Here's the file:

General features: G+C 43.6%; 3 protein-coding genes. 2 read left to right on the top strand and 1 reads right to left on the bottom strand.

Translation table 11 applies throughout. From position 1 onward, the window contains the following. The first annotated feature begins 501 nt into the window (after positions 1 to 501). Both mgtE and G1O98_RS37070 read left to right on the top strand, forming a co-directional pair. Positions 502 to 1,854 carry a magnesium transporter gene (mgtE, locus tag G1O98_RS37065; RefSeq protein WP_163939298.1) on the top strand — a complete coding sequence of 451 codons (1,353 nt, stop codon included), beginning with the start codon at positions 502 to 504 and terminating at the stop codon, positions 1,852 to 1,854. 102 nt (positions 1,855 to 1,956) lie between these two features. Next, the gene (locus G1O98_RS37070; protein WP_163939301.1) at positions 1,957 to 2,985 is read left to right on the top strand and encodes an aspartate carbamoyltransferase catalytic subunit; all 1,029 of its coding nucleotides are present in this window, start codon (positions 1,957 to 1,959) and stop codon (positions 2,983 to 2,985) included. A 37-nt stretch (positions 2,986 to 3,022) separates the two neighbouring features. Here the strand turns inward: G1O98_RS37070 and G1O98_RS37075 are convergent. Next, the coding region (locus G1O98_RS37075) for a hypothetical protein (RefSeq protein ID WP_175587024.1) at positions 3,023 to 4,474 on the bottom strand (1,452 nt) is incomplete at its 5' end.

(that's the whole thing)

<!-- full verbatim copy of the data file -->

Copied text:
General features: G+C 43.6%; 3 protein-coding genes. 2 read left to right on the top strand and 1 reads right to left on the bottom strand.

Translation table 11 applies throughout. From position 1 onward, the window contains the following. The first annotated feature begins 501 nt into the window (after positions 1 to 501). Both mgtE and G1O98_RS37070 read left to right on the top strand, forming a co-directional pair. Positions 502 to 1,854 carry a magnesium transporter gene (mgtE, locus tag G1O98_RS37065; RefSeq protein WP_163939298.1) on the top strand — a complete coding sequence of 451 codons (1,353 nt, stop codon included), beginning with the start codon at positions 502 to 504 and terminating at the stop codon, positions 1,852 to 1,854. 102 nt (positions 1,855 to 1,956) lie between these two features. Next, the gene (locus G1O98_RS37070; protein WP_163939301.1) at positions 1,957 to 2,985 is read left to right on the top strand and encodes an aspartate carbamoyltransferase catalytic subunit; all 1,029 of its coding nucleotides are present in this window, start codon (positions 1,957 to 1,959) and stop codon (positions 2,983 to 2,985) included. A 37-nt stretch (positions 2,986 to 3,022) separates the two neighbouring features. Here the strand turns inward: G1O98_RS37070 and G1O98_RS37075 are convergent. Next, the coding region (locus G1O98_RS37075) for a hypothetical protein (RefSeq protein ID WP_175587024.1) at positions 3,023 to 4,474 on the bottom strand (1,452 nt) is incomplete at its 5' end.